The image shows an electrical transformer, viewed from the front, a static electrical device that transfers electricity from one primary circuit to a secondary one, while transforming the voltage of the electric current so as to adapt from the secondary circuit to the final consumer.
It consists of a square frame called the iron core of the transformer, rendered by an embossed square, blank in the middle.
On the left side of the core are wrapped around it the conductors, copper wires called primary winding, through which flows initially the primary alternating current, which may be of a certain primary voltage.
On the right side of the core are wrapped around it the conductors, the copper wires called secondary winding, through which flows the secondary current, which may be of a certain secondary voltage.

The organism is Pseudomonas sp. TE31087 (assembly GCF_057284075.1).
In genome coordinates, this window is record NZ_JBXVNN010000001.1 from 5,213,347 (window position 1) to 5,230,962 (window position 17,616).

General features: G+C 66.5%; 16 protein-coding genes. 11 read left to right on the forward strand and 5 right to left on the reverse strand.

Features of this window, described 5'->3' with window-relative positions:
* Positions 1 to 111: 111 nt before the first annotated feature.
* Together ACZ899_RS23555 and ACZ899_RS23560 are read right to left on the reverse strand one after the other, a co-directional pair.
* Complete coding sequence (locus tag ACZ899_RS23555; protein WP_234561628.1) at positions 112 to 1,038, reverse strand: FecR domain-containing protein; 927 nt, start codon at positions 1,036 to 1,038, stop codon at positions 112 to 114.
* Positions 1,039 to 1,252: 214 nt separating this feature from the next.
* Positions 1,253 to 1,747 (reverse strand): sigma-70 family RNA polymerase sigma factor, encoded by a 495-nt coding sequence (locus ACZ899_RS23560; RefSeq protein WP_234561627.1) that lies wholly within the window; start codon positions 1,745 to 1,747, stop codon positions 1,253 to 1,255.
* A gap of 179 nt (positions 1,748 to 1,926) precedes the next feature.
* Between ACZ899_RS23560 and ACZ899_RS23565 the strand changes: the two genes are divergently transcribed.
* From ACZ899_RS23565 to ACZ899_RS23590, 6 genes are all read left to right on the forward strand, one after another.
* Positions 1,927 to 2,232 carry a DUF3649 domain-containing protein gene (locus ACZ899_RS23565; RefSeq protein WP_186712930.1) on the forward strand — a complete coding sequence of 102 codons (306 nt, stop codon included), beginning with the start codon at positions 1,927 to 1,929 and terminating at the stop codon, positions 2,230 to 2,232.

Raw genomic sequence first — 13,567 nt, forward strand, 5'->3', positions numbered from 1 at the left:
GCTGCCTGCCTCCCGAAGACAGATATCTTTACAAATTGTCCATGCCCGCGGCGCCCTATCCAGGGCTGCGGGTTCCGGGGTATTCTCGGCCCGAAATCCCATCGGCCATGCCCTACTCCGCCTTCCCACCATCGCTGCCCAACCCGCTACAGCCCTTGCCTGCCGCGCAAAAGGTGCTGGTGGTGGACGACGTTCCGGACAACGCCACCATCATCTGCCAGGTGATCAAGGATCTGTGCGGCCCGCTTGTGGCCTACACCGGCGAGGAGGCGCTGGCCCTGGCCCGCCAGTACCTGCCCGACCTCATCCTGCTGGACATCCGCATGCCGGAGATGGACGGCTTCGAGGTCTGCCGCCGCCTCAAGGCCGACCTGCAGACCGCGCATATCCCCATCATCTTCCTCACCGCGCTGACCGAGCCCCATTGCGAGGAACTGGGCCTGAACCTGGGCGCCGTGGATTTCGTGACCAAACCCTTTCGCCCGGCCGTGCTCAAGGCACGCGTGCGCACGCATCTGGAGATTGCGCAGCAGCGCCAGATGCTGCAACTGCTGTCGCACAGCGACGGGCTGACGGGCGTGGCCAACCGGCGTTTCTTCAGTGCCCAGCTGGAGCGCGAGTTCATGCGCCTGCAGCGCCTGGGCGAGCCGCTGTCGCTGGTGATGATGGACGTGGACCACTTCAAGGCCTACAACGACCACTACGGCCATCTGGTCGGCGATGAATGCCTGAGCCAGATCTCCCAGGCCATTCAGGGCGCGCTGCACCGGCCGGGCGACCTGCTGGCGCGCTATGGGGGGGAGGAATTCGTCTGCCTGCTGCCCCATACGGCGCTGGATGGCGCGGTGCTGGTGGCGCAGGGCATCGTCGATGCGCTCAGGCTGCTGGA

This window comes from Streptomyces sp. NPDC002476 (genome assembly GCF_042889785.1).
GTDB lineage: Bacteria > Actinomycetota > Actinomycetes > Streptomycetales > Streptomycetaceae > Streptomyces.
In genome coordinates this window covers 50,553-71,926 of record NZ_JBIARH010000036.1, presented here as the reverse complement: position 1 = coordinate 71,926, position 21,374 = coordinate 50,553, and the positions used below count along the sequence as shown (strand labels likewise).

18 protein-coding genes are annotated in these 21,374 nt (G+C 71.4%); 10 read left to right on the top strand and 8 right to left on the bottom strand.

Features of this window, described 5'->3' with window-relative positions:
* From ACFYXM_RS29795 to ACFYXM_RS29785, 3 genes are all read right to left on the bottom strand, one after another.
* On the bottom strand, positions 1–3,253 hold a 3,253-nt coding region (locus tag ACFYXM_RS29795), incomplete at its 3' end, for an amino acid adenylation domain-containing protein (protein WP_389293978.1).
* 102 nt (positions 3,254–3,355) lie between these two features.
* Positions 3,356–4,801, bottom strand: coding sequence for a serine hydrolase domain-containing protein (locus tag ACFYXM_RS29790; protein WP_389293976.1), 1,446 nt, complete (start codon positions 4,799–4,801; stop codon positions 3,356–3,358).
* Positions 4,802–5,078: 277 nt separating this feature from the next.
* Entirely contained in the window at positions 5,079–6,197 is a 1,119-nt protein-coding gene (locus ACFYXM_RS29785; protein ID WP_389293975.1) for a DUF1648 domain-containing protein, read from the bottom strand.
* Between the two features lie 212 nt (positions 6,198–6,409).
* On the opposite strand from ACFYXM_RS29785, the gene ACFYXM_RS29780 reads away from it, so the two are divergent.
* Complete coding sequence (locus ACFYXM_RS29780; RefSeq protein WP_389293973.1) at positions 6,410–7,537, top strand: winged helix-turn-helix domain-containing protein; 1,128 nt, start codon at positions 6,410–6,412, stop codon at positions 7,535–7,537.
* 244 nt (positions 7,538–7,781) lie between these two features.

The high or low voltage is given by the number of windings of copper conductors on the sides of the transformer core.
So, changing the ratio of coils changes how much the voltage changes.
If there are twice as many secondary coils, meaning the secondary winding on the right side, then the voltage is twice as high on the secondary side.
The process can also be reversed, respectively the secondary current flowing through the right side with less secondary winding, than the primary one on the right, to be transformed into low secondary voltage current.
The winding is highlighted, left and right of the core, by thick curved lines.
The direction of current flow, influenced by the magnetic flux of the magnet in the core of the transformer, is from left to right, being illustrated by two arrows with the tip to the right, located in the upper left and right ends.